Under revised Assembly rules, state Capitol visitors with state permits can carry concealed weapons into the galleries. But they are prohibited from carrying any sign or taking pictures of their elected representatives in action.
Photographers with proper press credentials are allowed to take pictures.
Those rules are a testament to the political power of the pro-gun lobby and the desire of legislators to have every possible advantage in their efforts to get re-elected.
Nine years ago, state Rep. Rick Skindrud, R-Mount Horeb, lost a re-election bid. Republicans complained Democrats had used pictures of Skindrud with his eyes closed during Assembly action.
The pictures, not his voting record, led to the loss, according to Republicans.
This year, Wisconsin became the 49th state to let citizens get a permit to carry a concealed weapon.
Attorney General J.B. Van Hollen, a Republican, drafted administrative rules to provide for the safety training necessary to gain a permit.
The requirements included four hours of training and other provisions. Gov. Scott Walker gave his approval, and the rules went to the Legislature.
The Republican-controlled legislative Committee for the Review of Administrative Rules rejected them. The committee action eliminated testing of the trainees at the end of the course, minimum requirements for the instructors and the requirement for signed statements by instructors saying someone had successfully completed the safety course.
Walker’s office said the governor had only “reluctantly” approved Van Hollen’s ideas.
Sheboygan District Attorney Joe DeCecco was livid.
“What began as a very reasonable attempt to assure Wisconsin citizens’ Second Amendment rights has turned into a radical and rabid NRA agenda,” DeCecco said.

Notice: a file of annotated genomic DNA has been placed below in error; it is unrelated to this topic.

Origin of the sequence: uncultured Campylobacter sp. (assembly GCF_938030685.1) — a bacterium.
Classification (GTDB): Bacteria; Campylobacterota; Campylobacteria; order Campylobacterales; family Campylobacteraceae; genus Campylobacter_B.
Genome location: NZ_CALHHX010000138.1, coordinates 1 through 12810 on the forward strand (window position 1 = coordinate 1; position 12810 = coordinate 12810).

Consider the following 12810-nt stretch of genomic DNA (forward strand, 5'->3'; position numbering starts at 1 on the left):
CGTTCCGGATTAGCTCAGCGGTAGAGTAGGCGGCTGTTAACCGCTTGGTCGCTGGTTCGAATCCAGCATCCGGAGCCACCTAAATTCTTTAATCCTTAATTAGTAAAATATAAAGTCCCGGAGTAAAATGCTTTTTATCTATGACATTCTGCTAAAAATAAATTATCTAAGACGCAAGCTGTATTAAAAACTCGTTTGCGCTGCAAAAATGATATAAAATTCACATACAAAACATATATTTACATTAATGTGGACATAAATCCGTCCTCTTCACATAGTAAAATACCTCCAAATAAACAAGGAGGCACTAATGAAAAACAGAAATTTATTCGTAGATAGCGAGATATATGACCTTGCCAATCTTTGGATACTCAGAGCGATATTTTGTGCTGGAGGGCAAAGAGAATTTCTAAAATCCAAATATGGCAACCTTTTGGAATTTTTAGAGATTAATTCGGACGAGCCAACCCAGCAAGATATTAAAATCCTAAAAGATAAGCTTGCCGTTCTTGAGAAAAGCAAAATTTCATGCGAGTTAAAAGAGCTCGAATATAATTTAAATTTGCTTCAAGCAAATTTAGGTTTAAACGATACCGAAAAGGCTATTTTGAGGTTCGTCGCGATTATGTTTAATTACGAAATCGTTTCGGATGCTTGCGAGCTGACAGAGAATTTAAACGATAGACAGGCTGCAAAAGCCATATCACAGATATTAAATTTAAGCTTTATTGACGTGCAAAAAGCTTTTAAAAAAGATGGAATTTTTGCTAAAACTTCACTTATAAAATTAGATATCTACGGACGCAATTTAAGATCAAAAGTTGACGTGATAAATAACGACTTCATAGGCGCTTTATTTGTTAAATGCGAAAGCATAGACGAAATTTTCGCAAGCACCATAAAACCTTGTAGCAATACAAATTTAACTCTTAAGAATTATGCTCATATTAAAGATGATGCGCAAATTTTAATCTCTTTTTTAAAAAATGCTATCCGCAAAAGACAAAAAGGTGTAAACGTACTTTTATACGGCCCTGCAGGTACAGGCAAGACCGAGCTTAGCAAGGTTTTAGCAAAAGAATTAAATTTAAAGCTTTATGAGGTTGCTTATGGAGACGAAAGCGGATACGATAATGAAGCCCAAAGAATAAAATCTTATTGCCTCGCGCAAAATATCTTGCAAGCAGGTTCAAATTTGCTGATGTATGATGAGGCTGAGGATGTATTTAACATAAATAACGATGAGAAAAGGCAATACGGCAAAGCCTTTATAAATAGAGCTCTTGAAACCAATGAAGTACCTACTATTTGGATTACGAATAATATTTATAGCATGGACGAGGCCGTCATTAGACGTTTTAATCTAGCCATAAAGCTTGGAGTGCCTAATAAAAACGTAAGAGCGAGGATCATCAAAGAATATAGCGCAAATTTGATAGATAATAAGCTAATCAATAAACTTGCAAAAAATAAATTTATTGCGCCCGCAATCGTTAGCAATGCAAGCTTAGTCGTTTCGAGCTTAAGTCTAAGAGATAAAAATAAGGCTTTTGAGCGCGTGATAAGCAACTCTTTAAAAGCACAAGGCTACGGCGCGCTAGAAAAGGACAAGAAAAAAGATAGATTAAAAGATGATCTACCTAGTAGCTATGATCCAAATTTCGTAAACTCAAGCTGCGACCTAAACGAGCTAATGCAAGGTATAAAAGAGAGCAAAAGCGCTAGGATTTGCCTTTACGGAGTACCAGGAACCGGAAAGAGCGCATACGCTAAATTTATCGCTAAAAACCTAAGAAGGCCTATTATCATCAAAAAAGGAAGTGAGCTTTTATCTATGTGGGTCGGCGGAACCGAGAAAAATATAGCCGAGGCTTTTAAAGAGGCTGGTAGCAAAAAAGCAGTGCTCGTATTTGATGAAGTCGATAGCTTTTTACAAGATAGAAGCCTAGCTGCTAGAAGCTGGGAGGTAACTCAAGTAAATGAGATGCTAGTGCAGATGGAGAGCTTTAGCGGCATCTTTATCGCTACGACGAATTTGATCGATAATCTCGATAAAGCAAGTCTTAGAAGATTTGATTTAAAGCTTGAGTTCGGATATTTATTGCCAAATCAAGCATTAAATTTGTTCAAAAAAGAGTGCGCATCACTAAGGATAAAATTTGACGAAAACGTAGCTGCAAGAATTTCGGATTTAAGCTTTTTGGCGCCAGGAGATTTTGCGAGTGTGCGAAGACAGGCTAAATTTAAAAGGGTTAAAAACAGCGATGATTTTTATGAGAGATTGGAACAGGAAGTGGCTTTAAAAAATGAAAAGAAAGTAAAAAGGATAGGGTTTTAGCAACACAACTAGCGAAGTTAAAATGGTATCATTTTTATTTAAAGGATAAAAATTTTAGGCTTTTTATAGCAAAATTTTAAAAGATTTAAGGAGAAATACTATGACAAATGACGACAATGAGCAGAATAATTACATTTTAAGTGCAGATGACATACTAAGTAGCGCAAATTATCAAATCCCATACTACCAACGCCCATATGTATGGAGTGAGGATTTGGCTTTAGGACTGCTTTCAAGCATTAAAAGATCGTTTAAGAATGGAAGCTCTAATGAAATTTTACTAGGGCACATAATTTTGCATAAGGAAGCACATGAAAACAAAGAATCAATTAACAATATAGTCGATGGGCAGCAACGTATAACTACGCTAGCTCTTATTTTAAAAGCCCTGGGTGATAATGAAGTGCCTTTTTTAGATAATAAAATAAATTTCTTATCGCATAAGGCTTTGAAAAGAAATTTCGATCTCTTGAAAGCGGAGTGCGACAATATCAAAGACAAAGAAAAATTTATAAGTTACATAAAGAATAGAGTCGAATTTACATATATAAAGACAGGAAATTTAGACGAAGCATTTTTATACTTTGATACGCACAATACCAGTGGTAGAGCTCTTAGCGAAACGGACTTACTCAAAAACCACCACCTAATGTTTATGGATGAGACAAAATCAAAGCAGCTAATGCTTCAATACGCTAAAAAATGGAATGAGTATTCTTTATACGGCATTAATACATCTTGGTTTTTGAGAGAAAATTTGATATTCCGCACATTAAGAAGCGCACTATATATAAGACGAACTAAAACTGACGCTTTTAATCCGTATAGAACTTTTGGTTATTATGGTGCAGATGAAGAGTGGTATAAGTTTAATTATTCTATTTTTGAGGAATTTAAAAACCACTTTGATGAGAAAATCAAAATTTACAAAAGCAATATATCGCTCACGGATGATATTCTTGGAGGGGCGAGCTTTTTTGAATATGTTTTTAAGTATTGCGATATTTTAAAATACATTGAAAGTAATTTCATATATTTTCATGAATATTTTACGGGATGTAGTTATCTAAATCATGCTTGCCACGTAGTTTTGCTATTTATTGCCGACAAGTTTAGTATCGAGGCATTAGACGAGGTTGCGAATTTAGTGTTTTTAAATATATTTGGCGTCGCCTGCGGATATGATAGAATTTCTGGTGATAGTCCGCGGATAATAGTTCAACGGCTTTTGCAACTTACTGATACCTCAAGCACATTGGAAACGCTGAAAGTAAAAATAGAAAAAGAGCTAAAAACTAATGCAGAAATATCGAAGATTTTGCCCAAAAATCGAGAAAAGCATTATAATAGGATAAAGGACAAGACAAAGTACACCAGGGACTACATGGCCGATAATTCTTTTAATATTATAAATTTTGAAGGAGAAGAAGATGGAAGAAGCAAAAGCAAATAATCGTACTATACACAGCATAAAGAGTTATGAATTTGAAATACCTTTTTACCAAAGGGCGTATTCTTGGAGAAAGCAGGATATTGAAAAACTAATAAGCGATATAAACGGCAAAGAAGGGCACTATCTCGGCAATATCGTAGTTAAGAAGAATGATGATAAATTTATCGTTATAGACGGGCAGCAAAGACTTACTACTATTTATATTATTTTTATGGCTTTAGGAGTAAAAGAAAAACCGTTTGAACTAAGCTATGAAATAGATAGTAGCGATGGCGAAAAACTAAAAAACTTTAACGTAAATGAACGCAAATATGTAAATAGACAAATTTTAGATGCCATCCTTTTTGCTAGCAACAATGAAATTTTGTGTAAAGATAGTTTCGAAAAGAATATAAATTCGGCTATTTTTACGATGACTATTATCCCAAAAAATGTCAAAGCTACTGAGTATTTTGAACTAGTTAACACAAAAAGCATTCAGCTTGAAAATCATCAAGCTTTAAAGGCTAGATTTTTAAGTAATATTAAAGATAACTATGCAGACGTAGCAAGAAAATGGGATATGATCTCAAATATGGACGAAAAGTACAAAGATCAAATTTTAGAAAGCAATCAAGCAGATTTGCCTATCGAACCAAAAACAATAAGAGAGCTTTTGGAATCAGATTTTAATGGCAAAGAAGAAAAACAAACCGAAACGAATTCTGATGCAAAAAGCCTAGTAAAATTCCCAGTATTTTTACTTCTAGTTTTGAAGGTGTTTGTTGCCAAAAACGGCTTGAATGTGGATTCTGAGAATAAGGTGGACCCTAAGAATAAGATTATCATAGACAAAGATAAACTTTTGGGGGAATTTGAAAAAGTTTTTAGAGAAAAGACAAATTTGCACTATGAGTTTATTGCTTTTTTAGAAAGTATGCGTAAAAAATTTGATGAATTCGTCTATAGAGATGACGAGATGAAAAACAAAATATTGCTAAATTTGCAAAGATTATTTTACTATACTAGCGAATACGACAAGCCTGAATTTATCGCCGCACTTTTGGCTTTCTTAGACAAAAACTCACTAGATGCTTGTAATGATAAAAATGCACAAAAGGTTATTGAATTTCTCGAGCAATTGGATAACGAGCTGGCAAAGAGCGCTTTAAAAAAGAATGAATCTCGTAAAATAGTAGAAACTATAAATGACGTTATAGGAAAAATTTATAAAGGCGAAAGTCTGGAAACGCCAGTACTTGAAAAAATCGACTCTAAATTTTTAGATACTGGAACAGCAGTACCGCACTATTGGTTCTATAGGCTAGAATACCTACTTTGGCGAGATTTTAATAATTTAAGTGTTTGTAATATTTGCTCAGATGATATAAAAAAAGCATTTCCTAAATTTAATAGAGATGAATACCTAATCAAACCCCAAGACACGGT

Internal Republican politics may also be in play. Among those seeking the GOP nomination for the U.S. Senate seat are Assembly Speaker Jeff Fitzgerald, R-Horicon, and former Gov. Tommy Thompson, who in the mid-1990s said a concealed-carry law wasn’t necessary.
While the state was watching the concealed-carry actions, police arrested 18 protestors who had either taken pictures or carried signs into the visitors’ gallery. The signs included pictures of Jesus.
They were given $263 citations for violating the Assembly rules.
The protest was both to trigger a legal test and call attention to the different treatment accorded guns, pictures and signs.
Earlier this year, the state Supreme Court, which has a 4-3 conservative majority, said Assembly rules can supersede any state law.
Political handlers had touted the autumn session of the Legislature to be about jobs. By mid-November it seems the jobs most in play are those of the politicians.
Matt Pommer worked as reporter in Madison for 35 years. He comments on state political and policy issues.